Contrast Of Children's Lives Essay

2270 words - 10 pages

“Compare and contrast children’s lives in Britain in the 19th Century with the 20th Century.”

Children’s lives and experiences of childhood have undergone many changes over the last two centuries. In order to evaluate these changes this essay will draw on a number of issues. The first will be child labour, and the processes by which it eventually became outlawed. The second will be the issue of schooling; not only the length of time at school day to day, but the age to which children stayed on at school. This essay will then go on to consider children and the family economy, their place within the family, as well as the issue of a prolonged childhood as a time of parental dependence ...view middle of the document...

The early 19th Century saw concerns being raised about moral and physical development issues surrounding child labour (Cunningham,2003). Michael Sadler, in 1832, led a campaign in Parliament to highlight the detrimental effects of factory work on children, and the social phenomenon of adult displacement in favour of children in the workplace (Cunningham,2003). Following evidence from a range of Parliamentary Commissions between1832 and 1842, newspaper articles and first-hand evidence from children themselves, a view of childhood began to take shape around concepts of welfare. The Factory Act of 1833 established controls on minimum age and maximum hours of work for children, enforced by legislation and accompanied by inspections to ensure compliance. This developing trend against child labour faced opposition on the basis that it would impair international competitiveness. These fears were shown to be ill-founded and the laws governing child labour were extended, gradually, to all industries. Initially the laws were not designed to outlaw child labour entirely, merely to install controls and safeguards. Children continued to work and contribute to family welfare by moving to marginal rather than central occupations, in an “age-graded labour market” (Cunningham,2003,pg 91). This raised renewed fears regarding inadequate skills and training in preparation for adult labour markets, and moral consequences, especially for girls, in street-selling. However, attempts to bring in statutory controls and training programmes to address these inadequacies proved ineffective (Cunningham,2003). Aside from legislation and changing attitudes regarding the appropriateness of child labour, factors such as technological improvements and economic advancement, promoting higher wages for adults, contributed to a reduced level of demand for child labour and diminished the previously vital input of a child’s earning in the family economy. There was also a sense of national shame at the extent to which other European countries had more advanced legislation regarding child labour (Cunningham,2003). Taken together, at this point, towards the end of the 19th century, a range of factors were combining to create a climate within which the status of children and the nature of childhood were undergoing total re-evaluation. Accordingly, a shift towards a Romantic discourse of childhood as an idyllic time, free from work and responsibility, in which a child is loved and valued for reasons other than earning capacity began to assume prominence. Increased access to cultures beyond Europe, as in the example of Japan (Cunningham,2003,pg 94), served to highlight the enhanced status of children in a different social structure. Additionally, an increasing value was being attached to raising educational standards as an indicator of social and economic progress.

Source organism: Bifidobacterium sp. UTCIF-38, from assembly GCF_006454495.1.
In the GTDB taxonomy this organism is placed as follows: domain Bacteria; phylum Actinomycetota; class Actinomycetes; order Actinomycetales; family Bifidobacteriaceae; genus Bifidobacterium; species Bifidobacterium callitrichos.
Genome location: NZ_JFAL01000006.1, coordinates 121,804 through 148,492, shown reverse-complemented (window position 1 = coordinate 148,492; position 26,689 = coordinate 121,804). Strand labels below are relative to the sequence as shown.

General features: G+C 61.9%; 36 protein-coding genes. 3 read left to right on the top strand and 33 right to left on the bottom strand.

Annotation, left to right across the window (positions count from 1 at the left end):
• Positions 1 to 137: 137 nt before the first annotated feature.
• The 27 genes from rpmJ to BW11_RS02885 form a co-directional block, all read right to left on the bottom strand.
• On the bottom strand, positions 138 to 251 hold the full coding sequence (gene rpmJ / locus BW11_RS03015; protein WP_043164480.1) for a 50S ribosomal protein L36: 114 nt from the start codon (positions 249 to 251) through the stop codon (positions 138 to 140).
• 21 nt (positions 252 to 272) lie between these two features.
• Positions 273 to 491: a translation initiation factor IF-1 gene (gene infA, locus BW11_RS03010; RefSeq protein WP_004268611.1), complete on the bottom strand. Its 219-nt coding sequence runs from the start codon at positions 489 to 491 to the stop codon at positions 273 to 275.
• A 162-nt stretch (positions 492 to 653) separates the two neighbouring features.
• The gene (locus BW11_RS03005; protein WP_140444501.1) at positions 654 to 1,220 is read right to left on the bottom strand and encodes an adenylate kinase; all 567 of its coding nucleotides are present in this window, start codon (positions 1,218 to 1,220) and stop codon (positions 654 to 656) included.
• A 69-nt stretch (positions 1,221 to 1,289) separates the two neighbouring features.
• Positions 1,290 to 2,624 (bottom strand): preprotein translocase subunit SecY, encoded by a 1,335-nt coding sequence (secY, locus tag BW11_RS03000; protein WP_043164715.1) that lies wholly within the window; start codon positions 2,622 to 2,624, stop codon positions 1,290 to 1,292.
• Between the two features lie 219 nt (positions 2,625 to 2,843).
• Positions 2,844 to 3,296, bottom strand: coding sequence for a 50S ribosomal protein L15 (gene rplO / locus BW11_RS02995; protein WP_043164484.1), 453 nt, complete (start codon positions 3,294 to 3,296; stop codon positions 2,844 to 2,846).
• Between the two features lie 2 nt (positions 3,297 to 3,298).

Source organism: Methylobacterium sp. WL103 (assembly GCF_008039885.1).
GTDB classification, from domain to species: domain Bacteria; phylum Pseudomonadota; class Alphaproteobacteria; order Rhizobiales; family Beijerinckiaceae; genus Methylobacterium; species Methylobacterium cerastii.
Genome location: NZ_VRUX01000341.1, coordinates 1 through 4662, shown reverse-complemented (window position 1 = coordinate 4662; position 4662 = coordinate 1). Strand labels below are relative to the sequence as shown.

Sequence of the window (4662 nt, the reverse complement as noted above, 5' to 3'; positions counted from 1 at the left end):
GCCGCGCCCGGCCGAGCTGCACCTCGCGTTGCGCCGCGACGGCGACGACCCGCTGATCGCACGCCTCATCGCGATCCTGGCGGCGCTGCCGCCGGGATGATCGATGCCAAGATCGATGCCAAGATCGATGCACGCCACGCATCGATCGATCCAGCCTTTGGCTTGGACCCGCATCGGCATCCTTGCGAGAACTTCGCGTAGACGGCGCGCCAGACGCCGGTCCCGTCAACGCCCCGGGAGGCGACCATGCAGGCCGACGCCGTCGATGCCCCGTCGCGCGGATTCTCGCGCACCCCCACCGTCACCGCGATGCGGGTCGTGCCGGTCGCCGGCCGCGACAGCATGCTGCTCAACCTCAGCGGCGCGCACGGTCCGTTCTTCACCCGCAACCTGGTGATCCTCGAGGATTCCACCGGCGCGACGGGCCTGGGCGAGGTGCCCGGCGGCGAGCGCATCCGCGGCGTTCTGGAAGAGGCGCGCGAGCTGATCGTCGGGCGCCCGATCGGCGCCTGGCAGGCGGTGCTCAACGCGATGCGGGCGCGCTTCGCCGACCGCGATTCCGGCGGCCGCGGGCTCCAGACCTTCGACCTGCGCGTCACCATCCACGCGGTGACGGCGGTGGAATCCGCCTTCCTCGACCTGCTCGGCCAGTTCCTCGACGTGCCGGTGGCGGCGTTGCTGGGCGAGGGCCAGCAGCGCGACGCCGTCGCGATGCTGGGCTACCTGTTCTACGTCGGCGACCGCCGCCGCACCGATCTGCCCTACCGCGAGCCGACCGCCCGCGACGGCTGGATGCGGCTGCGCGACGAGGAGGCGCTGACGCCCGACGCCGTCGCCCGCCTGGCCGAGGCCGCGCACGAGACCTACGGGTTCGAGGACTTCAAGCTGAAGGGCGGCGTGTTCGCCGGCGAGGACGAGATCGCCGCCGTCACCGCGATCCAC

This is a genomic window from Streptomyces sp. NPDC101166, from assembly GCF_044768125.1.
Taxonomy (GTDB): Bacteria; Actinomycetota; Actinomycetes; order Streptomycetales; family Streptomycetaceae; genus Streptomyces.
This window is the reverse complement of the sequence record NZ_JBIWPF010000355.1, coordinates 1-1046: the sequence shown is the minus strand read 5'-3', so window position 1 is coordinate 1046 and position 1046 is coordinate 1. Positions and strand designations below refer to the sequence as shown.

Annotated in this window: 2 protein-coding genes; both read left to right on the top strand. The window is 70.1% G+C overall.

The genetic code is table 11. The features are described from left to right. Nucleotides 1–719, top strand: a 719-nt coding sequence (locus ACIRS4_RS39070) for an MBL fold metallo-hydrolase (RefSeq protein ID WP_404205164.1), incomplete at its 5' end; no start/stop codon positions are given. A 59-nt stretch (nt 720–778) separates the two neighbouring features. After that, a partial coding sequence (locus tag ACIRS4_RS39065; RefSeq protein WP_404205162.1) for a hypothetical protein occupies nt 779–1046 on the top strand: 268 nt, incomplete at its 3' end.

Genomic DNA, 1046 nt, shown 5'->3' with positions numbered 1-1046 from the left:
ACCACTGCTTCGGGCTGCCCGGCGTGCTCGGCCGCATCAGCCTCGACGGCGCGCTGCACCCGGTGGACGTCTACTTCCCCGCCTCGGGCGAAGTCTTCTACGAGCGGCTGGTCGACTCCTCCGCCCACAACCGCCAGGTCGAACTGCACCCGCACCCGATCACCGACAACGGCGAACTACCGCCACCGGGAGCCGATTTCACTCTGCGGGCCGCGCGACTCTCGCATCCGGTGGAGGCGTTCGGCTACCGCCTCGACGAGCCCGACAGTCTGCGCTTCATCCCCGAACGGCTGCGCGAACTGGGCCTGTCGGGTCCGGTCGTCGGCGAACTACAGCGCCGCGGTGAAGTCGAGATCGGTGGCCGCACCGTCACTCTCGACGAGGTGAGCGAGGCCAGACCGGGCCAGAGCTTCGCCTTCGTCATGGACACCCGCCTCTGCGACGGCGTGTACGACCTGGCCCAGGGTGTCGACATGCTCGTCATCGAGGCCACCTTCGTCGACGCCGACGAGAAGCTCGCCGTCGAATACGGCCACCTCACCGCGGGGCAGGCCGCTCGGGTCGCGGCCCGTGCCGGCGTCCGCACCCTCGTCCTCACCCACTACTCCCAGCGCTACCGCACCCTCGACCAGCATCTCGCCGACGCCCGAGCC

Before the introduction of compulsory schooling late in the 19th Century, there had been provision of schooling in...

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